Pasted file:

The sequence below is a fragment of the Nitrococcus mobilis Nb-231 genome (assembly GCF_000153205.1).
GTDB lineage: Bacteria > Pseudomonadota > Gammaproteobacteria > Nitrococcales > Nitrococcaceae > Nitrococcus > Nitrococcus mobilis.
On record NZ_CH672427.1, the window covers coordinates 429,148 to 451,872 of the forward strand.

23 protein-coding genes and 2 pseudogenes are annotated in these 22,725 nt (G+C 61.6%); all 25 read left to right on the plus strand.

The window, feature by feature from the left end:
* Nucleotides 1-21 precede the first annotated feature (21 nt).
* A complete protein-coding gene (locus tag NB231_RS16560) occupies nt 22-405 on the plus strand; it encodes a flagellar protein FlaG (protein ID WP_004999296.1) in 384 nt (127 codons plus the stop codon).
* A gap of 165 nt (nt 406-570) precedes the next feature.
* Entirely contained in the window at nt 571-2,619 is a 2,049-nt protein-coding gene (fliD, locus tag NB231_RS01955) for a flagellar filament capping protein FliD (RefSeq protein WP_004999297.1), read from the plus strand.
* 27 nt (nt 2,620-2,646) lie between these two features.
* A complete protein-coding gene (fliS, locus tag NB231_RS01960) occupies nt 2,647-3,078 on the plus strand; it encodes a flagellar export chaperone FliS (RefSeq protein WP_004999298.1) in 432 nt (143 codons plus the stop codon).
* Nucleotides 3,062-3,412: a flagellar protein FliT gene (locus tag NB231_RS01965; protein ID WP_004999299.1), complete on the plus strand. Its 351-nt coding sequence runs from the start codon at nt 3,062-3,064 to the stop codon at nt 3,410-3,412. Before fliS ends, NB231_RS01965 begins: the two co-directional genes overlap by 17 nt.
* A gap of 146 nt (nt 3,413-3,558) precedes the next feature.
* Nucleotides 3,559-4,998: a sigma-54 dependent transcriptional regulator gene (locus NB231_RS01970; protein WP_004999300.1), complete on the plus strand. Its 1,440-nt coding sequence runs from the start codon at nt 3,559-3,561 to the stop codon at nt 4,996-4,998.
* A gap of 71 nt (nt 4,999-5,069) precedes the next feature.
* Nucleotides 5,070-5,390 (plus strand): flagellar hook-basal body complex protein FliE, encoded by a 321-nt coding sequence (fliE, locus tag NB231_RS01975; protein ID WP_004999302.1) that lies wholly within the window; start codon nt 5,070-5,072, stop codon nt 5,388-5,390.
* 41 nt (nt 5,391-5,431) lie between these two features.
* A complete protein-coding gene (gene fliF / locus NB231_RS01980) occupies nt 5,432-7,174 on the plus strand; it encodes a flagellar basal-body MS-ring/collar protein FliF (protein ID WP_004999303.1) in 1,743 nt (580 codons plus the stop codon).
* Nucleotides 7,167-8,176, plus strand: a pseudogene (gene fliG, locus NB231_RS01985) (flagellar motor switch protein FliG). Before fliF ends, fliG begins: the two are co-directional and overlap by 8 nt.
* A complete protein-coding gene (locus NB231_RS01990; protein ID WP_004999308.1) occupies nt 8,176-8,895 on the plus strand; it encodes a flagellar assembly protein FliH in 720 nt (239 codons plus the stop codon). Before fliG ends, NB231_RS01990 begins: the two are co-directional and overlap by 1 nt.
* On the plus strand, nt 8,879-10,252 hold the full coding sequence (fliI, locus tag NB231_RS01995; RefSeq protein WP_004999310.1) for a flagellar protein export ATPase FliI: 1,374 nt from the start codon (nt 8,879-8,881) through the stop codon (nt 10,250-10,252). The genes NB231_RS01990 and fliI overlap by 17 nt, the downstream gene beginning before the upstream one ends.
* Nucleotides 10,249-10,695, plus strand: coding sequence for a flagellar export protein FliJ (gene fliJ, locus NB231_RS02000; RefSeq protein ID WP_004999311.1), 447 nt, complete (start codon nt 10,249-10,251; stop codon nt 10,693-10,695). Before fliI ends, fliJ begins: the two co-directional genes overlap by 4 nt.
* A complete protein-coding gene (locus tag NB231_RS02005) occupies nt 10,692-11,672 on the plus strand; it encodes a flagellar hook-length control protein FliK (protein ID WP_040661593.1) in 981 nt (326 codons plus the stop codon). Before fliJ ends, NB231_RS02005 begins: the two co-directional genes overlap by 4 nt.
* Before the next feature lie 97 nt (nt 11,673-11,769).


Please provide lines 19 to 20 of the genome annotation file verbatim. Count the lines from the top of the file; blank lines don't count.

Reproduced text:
* Nucleotides 7,167-8,176, plus strand: a pseudogene (gene fliG, locus NB231_RS01985) (flagellar motor switch protein FliG). Before fliF ends, fliG begins: the two are co-directional and overlap by 8 nt.
* A complete protein-coding gene (locus NB231_RS01990; protein ID WP_004999308.1) occupies nt 8,176-8,895 on the plus strand; it encodes a flagellar assembly protein FliH in 720 nt (239 codons plus the stop codon). Before fliG ends, NB231_RS01990 begins: the two are co-directional and overlap by 1 nt.